Nokia has reportedly backed out of plans to offer its X7 smartphone exclusively to AT&T in the United States. Nokia would only confirm that it's working to "regain leadership."
called off the exclusive U.S. release of its X7 handset on the AT&T
network, according to the Wall Street Journal.
It would have
been Nokia's first smartphone to launch exclusively with a U.S. carrier under
the direction of Stephen Elop, the former Microsoft executive who replaced
Olli-Pekka Kallasvuo as Nokia CEO in September 2010.
familiar with the situation," the Journal reported Jan. 19 that AT&T and
Nokia intended to show off the phone in advance of the Mobile World Congress
trade show, which runs Feb. 14-17 in Barcelona. However, believing that the X7
"wasn't going to receive enough marketing and subsidies support from AT&T,"
Nokia reportedly decided to pull the phone.
Communications Director Laurie Armstrong told eWEEK that Nokia doesn't comment
on market rumors or speculation. "That said," she added, "it is well-publicized
that we are working to regain leadership in the U.S. market, and we are in
active discussions with our operator partners on that strategy. We look forward
to bringing meaningful solutions to market, together with our operator partners,
and when we have something to announce, we will do so."
the worldwide mobile-phone market-share leader, Nokia has had a difficult time
producing a smartphone that can effectively compete against the market's major
players-namely, the Apple iPhone, Research In Motion's BlackBerry handsets and
the ever-increasing number of high-end devices running Google's Android
steps to "regain leadership," Nokia introduced four new smartphones in
September at its Nokia World 2010 conference-the N8, C6, C7 and E7-and
announced that a change was nigh.
going through a tough, challenging transition. We have a lot of work to do,"
Niklas Savander, executive vice president of markets at Nokia, told the crowd
during an opening address. But, he added, "today, we shift into high gear in
Nokia's fight back in smartphone leadership."
Savander also reminded
the audience that Nokia sells more smartphones than any of its competitors.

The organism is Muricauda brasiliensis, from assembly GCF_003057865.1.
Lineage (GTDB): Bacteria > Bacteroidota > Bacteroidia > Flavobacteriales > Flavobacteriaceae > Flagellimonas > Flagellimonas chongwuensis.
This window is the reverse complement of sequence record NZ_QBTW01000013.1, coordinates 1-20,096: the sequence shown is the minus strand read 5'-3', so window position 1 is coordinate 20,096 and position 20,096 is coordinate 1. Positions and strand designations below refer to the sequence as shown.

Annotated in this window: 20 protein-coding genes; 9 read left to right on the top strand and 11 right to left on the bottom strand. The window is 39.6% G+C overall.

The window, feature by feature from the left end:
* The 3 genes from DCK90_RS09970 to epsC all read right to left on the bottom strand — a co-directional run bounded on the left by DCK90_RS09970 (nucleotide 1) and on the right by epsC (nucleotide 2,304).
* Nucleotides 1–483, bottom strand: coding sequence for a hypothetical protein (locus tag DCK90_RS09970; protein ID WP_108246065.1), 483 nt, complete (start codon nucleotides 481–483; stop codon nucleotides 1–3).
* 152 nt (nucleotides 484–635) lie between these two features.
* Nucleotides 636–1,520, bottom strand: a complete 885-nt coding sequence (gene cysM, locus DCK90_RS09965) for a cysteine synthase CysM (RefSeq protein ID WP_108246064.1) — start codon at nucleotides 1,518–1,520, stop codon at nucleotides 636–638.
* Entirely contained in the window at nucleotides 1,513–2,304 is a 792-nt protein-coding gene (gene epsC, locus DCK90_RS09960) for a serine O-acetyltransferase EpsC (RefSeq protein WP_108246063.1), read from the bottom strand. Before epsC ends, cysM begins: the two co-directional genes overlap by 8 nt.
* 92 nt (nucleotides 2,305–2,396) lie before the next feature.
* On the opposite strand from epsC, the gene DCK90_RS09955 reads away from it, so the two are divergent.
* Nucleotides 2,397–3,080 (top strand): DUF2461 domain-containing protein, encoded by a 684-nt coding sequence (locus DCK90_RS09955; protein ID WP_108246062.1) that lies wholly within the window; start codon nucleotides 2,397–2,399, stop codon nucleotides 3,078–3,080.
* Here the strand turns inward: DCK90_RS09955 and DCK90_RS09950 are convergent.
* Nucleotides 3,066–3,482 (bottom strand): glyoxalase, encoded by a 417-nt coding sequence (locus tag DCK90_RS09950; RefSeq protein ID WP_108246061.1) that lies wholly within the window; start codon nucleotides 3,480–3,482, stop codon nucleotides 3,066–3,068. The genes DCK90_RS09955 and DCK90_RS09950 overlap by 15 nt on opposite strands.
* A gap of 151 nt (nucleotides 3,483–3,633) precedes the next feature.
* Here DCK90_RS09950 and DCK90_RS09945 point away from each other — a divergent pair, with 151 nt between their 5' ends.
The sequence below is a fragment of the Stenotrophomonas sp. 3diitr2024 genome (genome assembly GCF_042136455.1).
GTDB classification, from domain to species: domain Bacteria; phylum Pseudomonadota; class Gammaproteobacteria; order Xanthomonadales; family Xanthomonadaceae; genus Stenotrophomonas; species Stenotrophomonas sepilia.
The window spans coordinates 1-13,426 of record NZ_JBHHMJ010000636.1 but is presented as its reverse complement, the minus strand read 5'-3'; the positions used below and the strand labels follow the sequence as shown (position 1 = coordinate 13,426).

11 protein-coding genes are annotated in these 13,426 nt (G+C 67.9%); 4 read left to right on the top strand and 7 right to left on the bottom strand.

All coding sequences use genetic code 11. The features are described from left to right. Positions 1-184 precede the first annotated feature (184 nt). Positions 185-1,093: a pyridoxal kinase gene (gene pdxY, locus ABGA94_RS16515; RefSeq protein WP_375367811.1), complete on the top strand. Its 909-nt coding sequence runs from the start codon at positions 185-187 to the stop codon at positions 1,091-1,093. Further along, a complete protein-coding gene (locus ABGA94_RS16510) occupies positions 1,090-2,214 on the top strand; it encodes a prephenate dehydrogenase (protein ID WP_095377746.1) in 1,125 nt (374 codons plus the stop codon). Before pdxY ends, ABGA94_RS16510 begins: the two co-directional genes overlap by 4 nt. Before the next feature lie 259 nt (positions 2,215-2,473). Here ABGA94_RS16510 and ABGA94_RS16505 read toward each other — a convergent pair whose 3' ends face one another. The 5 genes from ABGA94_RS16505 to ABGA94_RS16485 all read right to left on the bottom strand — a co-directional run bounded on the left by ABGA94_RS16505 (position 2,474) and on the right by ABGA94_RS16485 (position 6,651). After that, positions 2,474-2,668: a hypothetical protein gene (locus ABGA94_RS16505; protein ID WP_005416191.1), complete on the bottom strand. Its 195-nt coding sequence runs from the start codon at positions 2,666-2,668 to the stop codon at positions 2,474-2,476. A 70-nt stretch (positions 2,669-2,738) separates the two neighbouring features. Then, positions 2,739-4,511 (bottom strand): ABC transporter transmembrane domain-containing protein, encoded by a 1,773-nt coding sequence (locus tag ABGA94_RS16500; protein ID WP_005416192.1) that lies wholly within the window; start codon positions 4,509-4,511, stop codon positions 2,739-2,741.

"Last quarter, more people bought Nokia smartphones than Apple and Google
combined," he said.
In the United
States, however, Nokia doesn't have quite the following that it does abroad,
and a month before Savander's statement, research firm Gartner
announced that Google's Android had become the No. 1 smartphone operating
shaped Nokia X7 smartphone is rumored
to feature a 4-inch AMOLED (active-matrix organic LED) capacitive
touch-screen, an 8-megapixel camera, four speakers and the Symbian 3 operating
system. Reportedly, it will have a microSD slot with support for up to 32GB of
memory, a 680MHz ARM-designed processor and WiFi b/g/n connectivity, as well as
Bluetooth, 3G, GPRS (general packet radio service) and EDGE (Enhanced Data
rates for GSM Evolution, also known as enhanced GPRS) support.
truly decide to keep the X7 off of AT&T's roster, it would likely put more pressure
on its N8 smartphone-which, once it finally shipped, following delays, was
found to have issues switching on properly. Or a "very small number" of the
handsets did. In a video on the Nokia blog, Savander said the issue had been
figured out and that Nokia, as a precautionary measure, had "taken immediate
action across the product line."
iFixit performed a teardown of the N8 in October 2010 and found it to be "full
of awesome features." It was particularly keen on some design elements, calling
them "genius," and the phone's 12-megapixel camera, which it described,
affectionately, as "a honker."
Armstrong was unable to share Nokia's plans for Mobile World Congress, but
implied that plans were indeed under way. She did share, however, that CEO Elop
will deliver a keynote Feb. 16, though he doesn't yet appear on the confirmed keynote list, which includes Twitter
CEO Evan Williams, Google CEO Eric Schmidt, and AT&T CEO and President
Michelle Maisto has been covering the enterprise mobility space for a decade, beginning with Knowledge Management, Field Force Automation and eCRM, and most recently as the editor-in-chief of Mobile Enterprise magazine. She earned an MFA in nonfiction writing from Columbia University, and in her spare time obsesses about food. Her first book, The Gastronomy of Marriage, if forthcoming from Random House in September 2009.